Selfishness, when left alone, gives birth to false humility and doesn’t become evident until I know that I’m doing ministry to be seen, rather than simply being seen as a byproduct of doing ministry among the oppressed. When God exposes this condition in my heart, I confess my sin, receive forgiveness, and ask Him to remove this poison from my heart (1 John 2:8-10). The result of this process is humility.
3. A lot of affluent Christians see some of the brokenness in impoverished communities, and they find themselves somewhere between not knowing how to help and not wanting to get out of their comfort zones. What are some practical — but not overwhelming — ways they can start moving that direction?
First step: pray. Ask God to plant His grief for the oppressed in your city in your heart and challenge those in your church to do the same. Next, ask God for wisdom regarding a specific area of town you can commit to regularly minister in. Then, work to identify a healthy church to partner with. Contact them, and ask how you can serve alongside them. Lastly, mobilize peers and leaders from your church to go as frequently as God leads to serve alongside the church you have partnered with. It would do you well to keep in the forefront of your mind that all your evangelistic efforts must point the people to a healthy local church in their immediate area that will follow through with them.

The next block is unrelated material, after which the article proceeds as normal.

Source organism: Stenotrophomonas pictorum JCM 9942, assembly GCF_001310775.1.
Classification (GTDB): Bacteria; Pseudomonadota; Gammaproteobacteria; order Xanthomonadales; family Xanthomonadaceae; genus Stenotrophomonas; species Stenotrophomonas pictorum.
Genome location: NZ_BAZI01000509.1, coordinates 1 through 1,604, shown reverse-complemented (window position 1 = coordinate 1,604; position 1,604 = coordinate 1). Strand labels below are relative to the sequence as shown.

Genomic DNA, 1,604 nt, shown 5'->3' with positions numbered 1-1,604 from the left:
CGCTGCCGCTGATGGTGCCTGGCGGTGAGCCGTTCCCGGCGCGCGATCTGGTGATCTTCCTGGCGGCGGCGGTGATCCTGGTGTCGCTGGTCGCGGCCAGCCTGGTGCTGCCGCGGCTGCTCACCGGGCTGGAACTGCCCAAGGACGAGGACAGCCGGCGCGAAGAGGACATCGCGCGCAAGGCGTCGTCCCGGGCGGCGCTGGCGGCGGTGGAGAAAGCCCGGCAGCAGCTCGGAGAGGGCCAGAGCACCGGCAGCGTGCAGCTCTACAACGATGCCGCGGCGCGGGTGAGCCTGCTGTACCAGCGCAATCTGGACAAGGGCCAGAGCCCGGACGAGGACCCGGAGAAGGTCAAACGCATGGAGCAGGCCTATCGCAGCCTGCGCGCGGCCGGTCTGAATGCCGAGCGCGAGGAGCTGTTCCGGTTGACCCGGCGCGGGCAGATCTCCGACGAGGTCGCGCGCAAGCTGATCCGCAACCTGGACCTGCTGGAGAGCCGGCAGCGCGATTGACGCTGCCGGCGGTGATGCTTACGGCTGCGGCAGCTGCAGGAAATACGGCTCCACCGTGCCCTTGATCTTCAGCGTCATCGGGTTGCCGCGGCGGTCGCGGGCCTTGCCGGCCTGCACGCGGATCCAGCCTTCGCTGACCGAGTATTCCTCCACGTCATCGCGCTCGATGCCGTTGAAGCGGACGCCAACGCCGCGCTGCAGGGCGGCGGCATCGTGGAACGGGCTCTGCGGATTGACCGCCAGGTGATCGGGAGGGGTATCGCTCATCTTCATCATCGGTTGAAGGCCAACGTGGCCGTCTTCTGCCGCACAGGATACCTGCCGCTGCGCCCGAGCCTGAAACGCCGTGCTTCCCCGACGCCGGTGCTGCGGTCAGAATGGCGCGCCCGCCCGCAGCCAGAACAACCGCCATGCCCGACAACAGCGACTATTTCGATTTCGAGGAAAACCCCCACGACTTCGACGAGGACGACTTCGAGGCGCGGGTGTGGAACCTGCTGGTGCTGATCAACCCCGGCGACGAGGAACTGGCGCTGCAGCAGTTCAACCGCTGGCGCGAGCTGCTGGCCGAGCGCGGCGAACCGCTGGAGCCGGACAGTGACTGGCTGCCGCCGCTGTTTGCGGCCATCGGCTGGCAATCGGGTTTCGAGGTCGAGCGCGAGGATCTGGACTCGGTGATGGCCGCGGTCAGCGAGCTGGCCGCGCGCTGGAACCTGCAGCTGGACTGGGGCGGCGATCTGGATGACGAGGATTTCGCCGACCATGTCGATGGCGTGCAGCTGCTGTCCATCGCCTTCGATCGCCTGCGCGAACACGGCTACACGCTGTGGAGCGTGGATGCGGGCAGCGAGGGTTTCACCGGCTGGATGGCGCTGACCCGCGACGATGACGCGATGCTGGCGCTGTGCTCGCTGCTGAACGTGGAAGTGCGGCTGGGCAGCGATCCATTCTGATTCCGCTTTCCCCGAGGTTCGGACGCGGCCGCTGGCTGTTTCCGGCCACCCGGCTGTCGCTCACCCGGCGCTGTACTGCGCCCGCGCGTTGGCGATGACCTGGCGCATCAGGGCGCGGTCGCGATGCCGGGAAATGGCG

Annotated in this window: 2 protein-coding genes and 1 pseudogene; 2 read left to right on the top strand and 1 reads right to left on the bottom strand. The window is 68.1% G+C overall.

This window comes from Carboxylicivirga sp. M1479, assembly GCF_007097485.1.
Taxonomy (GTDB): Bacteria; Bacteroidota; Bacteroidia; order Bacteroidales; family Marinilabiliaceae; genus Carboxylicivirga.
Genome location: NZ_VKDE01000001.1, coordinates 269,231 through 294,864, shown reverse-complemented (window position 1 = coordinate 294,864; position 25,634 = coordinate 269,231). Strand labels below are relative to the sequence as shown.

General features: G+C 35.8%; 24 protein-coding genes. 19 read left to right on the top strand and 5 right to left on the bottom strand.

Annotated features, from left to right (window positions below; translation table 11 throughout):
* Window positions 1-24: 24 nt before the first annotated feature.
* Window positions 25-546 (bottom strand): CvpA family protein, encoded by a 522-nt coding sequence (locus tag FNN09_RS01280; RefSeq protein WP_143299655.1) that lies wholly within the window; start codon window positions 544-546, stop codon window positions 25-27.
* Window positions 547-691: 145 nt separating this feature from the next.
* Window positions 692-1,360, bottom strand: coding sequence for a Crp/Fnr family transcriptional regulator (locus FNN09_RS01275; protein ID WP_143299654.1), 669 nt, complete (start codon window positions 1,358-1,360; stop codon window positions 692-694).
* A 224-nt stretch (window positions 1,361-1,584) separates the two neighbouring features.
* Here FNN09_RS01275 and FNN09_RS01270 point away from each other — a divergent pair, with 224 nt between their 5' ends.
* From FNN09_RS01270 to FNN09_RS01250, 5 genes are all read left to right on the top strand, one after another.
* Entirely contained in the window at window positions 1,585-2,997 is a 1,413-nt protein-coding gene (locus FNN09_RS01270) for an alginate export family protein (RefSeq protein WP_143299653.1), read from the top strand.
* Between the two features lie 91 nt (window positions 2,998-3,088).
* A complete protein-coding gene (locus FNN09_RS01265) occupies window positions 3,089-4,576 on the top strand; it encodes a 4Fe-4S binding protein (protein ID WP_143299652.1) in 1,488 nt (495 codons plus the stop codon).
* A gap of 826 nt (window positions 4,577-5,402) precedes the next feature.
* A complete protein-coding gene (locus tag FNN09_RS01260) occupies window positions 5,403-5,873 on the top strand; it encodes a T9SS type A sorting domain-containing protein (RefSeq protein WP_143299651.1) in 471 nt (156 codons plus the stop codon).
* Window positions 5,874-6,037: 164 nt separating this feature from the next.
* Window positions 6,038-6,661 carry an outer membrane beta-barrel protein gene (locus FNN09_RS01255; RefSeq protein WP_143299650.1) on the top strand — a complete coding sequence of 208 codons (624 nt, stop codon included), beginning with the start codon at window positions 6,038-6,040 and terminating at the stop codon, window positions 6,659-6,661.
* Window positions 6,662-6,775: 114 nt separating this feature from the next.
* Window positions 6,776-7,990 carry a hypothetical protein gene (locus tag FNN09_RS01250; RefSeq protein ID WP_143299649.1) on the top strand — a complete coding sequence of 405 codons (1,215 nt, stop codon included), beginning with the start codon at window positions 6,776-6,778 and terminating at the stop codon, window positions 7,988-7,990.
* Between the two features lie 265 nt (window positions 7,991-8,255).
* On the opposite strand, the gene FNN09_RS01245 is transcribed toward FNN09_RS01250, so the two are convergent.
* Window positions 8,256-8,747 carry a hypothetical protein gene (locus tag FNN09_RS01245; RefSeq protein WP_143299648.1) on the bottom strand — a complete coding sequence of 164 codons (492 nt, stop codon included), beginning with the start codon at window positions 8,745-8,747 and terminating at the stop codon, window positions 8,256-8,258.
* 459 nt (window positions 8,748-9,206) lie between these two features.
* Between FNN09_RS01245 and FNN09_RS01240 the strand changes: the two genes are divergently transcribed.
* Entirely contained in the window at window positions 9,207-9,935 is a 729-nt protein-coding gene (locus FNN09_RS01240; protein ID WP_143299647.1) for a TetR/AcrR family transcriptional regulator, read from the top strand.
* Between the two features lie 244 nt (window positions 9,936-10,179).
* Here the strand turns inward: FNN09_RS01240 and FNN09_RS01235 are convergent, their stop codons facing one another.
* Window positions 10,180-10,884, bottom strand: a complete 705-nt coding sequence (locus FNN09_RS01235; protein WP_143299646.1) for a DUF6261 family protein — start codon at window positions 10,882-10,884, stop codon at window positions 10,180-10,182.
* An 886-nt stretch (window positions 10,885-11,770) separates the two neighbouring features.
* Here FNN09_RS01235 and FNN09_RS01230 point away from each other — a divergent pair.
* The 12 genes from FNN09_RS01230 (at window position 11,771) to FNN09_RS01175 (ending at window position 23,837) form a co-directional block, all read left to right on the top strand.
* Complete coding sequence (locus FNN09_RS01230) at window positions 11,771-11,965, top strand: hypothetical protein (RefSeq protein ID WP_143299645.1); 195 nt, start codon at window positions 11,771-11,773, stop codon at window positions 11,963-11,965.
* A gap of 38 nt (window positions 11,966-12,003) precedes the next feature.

4. We recently had a large conference for our unmarried readers, and a substantial number of the attendees were women of color. Many of them feel like their prospects for marriage are particularly grim. What encouragement do you have to offer these women?